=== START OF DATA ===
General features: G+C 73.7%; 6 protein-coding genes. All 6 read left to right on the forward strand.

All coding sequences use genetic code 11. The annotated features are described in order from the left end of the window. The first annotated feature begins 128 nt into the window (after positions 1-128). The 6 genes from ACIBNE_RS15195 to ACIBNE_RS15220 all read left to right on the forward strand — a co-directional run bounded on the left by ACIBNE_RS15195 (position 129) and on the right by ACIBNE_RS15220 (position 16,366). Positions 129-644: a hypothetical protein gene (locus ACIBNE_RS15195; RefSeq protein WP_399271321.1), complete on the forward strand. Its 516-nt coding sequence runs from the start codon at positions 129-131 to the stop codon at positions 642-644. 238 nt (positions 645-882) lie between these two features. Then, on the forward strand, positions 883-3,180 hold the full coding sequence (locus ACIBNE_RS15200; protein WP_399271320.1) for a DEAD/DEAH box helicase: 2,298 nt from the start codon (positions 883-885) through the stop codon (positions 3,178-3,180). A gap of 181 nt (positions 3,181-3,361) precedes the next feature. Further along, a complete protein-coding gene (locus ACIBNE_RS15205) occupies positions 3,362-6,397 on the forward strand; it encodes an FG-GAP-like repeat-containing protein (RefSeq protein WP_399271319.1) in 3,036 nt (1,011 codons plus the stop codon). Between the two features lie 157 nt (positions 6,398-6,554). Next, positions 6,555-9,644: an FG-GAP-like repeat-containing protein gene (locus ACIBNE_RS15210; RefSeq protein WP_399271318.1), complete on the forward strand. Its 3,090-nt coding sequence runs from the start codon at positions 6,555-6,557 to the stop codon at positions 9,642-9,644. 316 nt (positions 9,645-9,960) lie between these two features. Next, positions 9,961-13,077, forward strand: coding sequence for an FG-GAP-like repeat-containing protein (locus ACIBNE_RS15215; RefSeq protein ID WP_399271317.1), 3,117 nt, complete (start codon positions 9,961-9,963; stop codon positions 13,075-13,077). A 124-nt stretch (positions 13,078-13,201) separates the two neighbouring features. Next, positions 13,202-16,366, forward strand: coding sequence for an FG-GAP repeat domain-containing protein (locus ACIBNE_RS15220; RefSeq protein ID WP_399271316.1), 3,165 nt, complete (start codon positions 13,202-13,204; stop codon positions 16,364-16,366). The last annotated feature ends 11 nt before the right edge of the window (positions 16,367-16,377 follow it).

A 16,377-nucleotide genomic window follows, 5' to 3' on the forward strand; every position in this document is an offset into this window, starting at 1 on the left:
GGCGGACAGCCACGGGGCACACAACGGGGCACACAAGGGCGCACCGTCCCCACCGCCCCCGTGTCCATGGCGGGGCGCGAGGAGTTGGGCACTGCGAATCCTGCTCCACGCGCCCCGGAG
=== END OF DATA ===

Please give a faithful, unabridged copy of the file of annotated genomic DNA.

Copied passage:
General features: G+C 73.7%; 6 protein-coding genes. All 6 read left to right on the forward strand.

All coding sequences use genetic code 11. The annotated features are described in order from the left end of the window. The first annotated feature begins 128 nt into the window (after positions 1-128). The 6 genes from ACIBNE_RS15195 to ACIBNE_RS15220 all read left to right on the forward strand — a co-directional run bounded on the left by ACIBNE_RS15195 (position 129) and on the right by ACIBNE_RS15220 (position 16,366). Positions 129-644: a hypothetical protein gene (locus ACIBNE_RS15195; RefSeq protein WP_399271321.1), complete on the forward strand. Its 516-nt coding sequence runs from the start codon at positions 129-131 to the stop codon at positions 642-644. 238 nt (positions 645-882) lie between these two features. Then, on the forward strand, positions 883-3,180 hold the full coding sequence (locus ACIBNE_RS15200; protein WP_399271320.1) for a DEAD/DEAH box helicase: 2,298 nt from the start codon (positions 883-885) through the stop codon (positions 3,178-3,180). A gap of 181 nt (positions 3,181-3,361) precedes the next feature. Further along, a complete protein-coding gene (locus ACIBNE_RS15205) occupies positions 3,362-6,397 on the forward strand; it encodes an FG-GAP-like repeat-containing protein (RefSeq protein WP_399271319.1) in 3,036 nt (1,011 codons plus the stop codon). Between the two features lie 157 nt (positions 6,398-6,554). Next, positions 6,555-9,644: an FG-GAP-like repeat-containing protein gene (locus ACIBNE_RS15210; RefSeq protein WP_399271318.1), complete on the forward strand. Its 3,090-nt coding sequence runs from the start codon at positions 6,555-6,557 to the stop codon at positions 9,642-9,644. 316 nt (positions 9,645-9,960) lie between these two features. Next, positions 9,961-13,077, forward strand: coding sequence for an FG-GAP-like repeat-containing protein (locus ACIBNE_RS15215; RefSeq protein ID WP_399271317.1), 3,117 nt, complete (start codon positions 9,961-9,963; stop codon positions 13,075-13,077). A 124-nt stretch (positions 13,078-13,201) separates the two neighbouring features. Next, positions 13,202-16,366, forward strand: coding sequence for an FG-GAP repeat domain-containing protein (locus ACIBNE_RS15220; RefSeq protein ID WP_399271316.1), 3,165 nt, complete (start codon positions 13,202-13,204; stop codon positions 16,364-16,366). The last annotated feature ends 11 nt before the right edge of the window (positions 16,367-16,377 follow it).

A 16,377-nucleotide genomic window follows, 5' to 3' on the forward strand; every position in this document is an offset into this window, starting at 1 on the left:
GGCGGACAGCCACGGGGCACACAACGGGGCACACAAGGGCGCACCGTCCCCACCGCCCCCGTGTCCATGGCGGGGCGCGAGGAGTTGGGCACTGCGAATCCTGCTCCACGCGCCCCGGAG